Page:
Axis I: Posttraumatic stress disorder. Axis II: Deferred.

Axis III: Anemia.


Axis IV: Social isolation.

Axis V: Current GAF: 55.

AR 202.*fn5 Saindon opined that Plaintiff's acute and chronic problems were treatable and that she was likely to recover within the next twelve months. AR 202. He concluded:

The claimant is capable of managing her own funds based upon her judgment and ability to calculate.

The claimant would be able to perform simple and repetitive tasks, as well as more detailed and complex tasks.

The claimant at this time would have some difficulty accepting instructions from supervisors and interacting with co-workers and the public.

The claimant would have some difficulty performing work activities on a consistent basis.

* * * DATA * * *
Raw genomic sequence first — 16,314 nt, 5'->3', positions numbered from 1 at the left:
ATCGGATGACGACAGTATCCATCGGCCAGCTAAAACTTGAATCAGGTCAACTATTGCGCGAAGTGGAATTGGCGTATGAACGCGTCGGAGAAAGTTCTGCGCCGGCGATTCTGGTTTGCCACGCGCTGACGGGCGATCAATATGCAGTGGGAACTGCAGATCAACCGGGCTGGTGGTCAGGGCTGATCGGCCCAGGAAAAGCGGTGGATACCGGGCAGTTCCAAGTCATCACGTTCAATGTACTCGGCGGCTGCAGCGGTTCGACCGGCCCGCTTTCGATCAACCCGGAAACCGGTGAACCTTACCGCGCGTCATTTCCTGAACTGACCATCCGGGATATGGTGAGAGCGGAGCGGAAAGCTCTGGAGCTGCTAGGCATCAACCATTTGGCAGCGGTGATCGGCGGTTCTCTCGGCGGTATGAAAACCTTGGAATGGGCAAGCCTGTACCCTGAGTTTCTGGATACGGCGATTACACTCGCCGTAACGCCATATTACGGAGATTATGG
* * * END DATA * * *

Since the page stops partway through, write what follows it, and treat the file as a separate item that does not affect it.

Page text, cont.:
The claimant would have some difficulty maintaining regular attendance in the workplace and complete [sic] a normal workday and workweek without interruptions from a psychiatric condition.

The claimant would have some difficulty dealing with the usual stressors encountered in competitive work.

AR 203.

Plaintiff's Second Adult Function Report.*fn6 On September 12, 2005, less than a month after completing her first adult function report, Plaintiff completed another. AR 134-141. She reported that she was homeless and lived alone. AR 134. She once had a cat but "they took him away." AR 135.